Leading Tech Analyst Publishes In Depth Earnings Previews for Marvell Technology Group, NetList, NetApp, Applied Materials, and Dell
PRINCETON, N.J., Nov. 12, 2012 /PRNewswire/ -- Next Inning Technology Research (http://www.nextinning.com), an online investment newsletter focused on technology stocks, has published updated outlooks for Marvell Technology Group (Nasdaq: MRVL), NetList (Nasdaq: NLST), NetApp (Nasdaq: NTAP), Applied Materials (Nasdaq: AMAT) and Dell (Nasdaq: DELL).
So far, the roadmap Editor Paul McWilliams laid out for 2012 has been extremely accurate. In March, just two days before the market peaked and began its over two-month slide, he warned Next Inning readers that stock prices were peaking and a correction was headed our way. Following this, once the markets bottomed, he predicted we would see prices rally through the Q2 earnings season. As it turned out, this was one of the strongest rallies the market has seen in a very long time.
However, following the close on September 14, 2012, McWilliams published an updated Strategy Review and, in that, predicted again that the markets were due for another drop ahead of the November election. This time he nailed the year-to-date high to the day. If you are a tech investor, you'll want to be sure to read what McWilliams predicts will happen next.
McWilliams spent a decades-long career in the technology industry and has earned a reputation for his skill in communicating complex technology trends to individual investors and professional analysts alike. His reports have won over readers with their ability to unravel the complexities of the industry and, more importantly, identify which companies are likely to be the winners and losers as technology trends change.
McWilliams' highly acclaimed earnings previews are now being published, providing critical intelligence on dozens of tech sector firms ahead of their quarterly earnings reports. The reports, which identify the quarter's likely winners and losers, are available for free to Next Inning trial subscribers.
To get ahead of the Wall Street curve and receive Next Inning's in depth earnings previews for free, you are invited to take a free, 21-day, no obligation trial with Next Inning. For full details on this offer, please visit the following link:
Editor Paul McWilliams' recent reports cover the following topics and more:
-- Marvell: Marvell disappointed investors again when it lowered guidance for its October ending quarter last month. What led to Marvell's shortfall and why is it something investors should have expected? What semiconductor company has taken share from Marvell in the smartphone market and what major player looms as a future threat? Has Marvell lost some positioning in the smartphone market? Is the company racking up important design wins in other areas? Does McWilliams see Marvell as oversold at current levels?
-- NetList: McWilliams first advised Next Inning readers to avoid NetList in November 2010 when the stock was trading for more than $6. He reiterated the call a year later when NetList was still holding over $3. What led McWilliams to see NetList differently than Wall Street? Does he think it's time to buy NetList now that the price is only $1 and the company claims to be building traction with its HyperCloud memory technology? Or should investors continue to avoid the stock?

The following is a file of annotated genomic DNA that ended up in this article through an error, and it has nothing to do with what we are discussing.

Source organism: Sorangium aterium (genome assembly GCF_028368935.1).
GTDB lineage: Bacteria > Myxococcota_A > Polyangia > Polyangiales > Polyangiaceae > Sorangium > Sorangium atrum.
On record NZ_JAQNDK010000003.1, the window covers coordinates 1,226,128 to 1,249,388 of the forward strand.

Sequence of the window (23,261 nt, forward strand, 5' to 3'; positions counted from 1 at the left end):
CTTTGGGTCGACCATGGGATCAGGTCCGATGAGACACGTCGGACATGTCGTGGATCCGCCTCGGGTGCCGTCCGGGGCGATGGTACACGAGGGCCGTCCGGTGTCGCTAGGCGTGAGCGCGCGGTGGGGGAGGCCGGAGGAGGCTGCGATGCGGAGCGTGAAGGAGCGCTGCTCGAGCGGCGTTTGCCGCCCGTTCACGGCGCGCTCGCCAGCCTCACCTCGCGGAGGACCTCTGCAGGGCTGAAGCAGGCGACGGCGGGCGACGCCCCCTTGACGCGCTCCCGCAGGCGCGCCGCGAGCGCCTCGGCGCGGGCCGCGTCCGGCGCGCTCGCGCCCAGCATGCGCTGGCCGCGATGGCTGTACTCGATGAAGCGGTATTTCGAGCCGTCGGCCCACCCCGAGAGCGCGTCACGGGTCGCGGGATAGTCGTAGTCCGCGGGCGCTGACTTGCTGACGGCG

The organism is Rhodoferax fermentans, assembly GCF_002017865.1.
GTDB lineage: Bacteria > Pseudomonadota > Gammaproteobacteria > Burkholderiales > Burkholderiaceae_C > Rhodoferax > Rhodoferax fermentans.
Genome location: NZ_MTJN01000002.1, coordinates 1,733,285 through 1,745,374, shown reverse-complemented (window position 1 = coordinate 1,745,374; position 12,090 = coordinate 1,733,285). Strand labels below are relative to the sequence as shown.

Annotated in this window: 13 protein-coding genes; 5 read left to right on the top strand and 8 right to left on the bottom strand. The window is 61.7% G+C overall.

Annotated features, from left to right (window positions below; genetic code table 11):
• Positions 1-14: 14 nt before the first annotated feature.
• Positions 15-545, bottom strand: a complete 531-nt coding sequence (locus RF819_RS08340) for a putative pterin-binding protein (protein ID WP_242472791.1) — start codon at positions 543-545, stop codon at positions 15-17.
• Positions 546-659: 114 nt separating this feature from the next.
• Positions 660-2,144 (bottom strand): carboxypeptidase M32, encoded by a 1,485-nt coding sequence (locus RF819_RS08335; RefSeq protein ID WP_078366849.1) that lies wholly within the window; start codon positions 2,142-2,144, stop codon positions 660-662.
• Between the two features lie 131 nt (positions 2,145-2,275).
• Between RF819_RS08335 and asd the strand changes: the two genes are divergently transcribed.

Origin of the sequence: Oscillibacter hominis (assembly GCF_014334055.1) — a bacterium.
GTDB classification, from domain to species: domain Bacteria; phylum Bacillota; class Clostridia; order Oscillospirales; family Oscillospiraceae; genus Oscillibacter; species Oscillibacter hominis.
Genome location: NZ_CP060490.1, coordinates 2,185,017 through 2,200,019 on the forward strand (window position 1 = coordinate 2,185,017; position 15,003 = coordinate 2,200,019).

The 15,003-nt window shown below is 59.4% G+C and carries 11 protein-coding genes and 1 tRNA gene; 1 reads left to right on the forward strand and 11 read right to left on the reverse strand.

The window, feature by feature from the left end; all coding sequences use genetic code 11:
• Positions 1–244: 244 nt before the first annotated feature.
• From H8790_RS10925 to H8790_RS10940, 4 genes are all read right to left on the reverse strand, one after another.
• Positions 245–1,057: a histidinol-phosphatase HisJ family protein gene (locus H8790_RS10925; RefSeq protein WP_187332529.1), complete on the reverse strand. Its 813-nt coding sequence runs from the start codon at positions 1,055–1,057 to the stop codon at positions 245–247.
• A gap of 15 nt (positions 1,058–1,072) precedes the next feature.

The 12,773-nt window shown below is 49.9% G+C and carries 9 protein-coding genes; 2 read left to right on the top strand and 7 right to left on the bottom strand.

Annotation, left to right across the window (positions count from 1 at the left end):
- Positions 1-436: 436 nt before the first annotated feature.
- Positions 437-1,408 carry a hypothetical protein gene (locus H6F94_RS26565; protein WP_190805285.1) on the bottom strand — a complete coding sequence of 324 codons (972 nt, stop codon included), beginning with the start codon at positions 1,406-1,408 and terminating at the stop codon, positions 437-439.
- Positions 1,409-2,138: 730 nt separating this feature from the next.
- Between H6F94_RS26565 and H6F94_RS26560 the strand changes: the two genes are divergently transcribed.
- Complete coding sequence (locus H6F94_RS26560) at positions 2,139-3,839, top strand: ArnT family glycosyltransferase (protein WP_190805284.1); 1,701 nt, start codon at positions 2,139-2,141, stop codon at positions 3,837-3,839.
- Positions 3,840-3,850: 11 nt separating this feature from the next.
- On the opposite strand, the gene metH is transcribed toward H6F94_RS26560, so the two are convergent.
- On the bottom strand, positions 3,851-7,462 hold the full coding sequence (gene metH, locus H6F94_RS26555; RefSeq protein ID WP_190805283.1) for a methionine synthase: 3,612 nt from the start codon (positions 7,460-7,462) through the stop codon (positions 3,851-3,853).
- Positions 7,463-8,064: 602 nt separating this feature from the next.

-- NetApp: McWilliams advised Next Inning investors to sell NetApp in January 2011 when the stock was priced at $55.77, and for those who want to maintain an allocation in the enterprise storage sector, use the money to buy shares of EMC. Since then the price of NetApp has fallen nearly 50% and EMC has posted a gain of 1%. What led McWilliams to make that bold call and what has changed during the last 22 months? With NetApp now trading at roughly a three-year low, has NetApp been oversold by Wall Street? Is McWilliams now expecting a rebound that could take the stock back to the mid-$30s?
-- Dell: Is Dell making progress in building out its enterprise ecosystem strategy? Is Wall Street right to focus on Dell's performance in the PC market, or is softness there masking progress Dell is making towards its development of a higher profit margin business? What tangible data does McWilliams use to evaluate this progress?
-- Applied Materials: Without a doubt, Applied Materials' has seen demand for its products fall sharply this year. However, given the cyclical nature of its business, that is just part and parcel of the story. What's more important here than looking in the rearview mirror is to correctly predict when the trend will reverse. When does McWilliams think Applied Materials will see demand increase for its equipment and how long does he think the upswing in demand will last?
Founded in September 2002, Next Inning's model portfolio has returned 212% since its inception versus 52% for the S&P 500.
About Next Inning:
Next Inning is a subscription-based investment newsletter that provides regular coverage on more than 150 technology and semiconductor stocks. Subscribers receive intra-day analysis, commentary and recommendations, as well as access to monthly semiconductor sales analysis, regular Special Reports, and the Next Inning model portfolio. Editor Paul McWilliams is a 30+ year semiconductor industry veteran.
NOTE: This release was published by Indie Research Advisors, LLC, a registered investment advisor with CRD #131926. Interested parties may visit adviserinfo.sec.gov for additional information. Past performance does not guarantee future results. Investors should always research companies and securities before making any investments. Nothing herein should be construed as an offer or solicitation to buy or sell any security.
CONTACT: Marcia Martin, Next Inning Technology Research, +1-888-278-5515
SOURCE Indie Research Advisors, LLC
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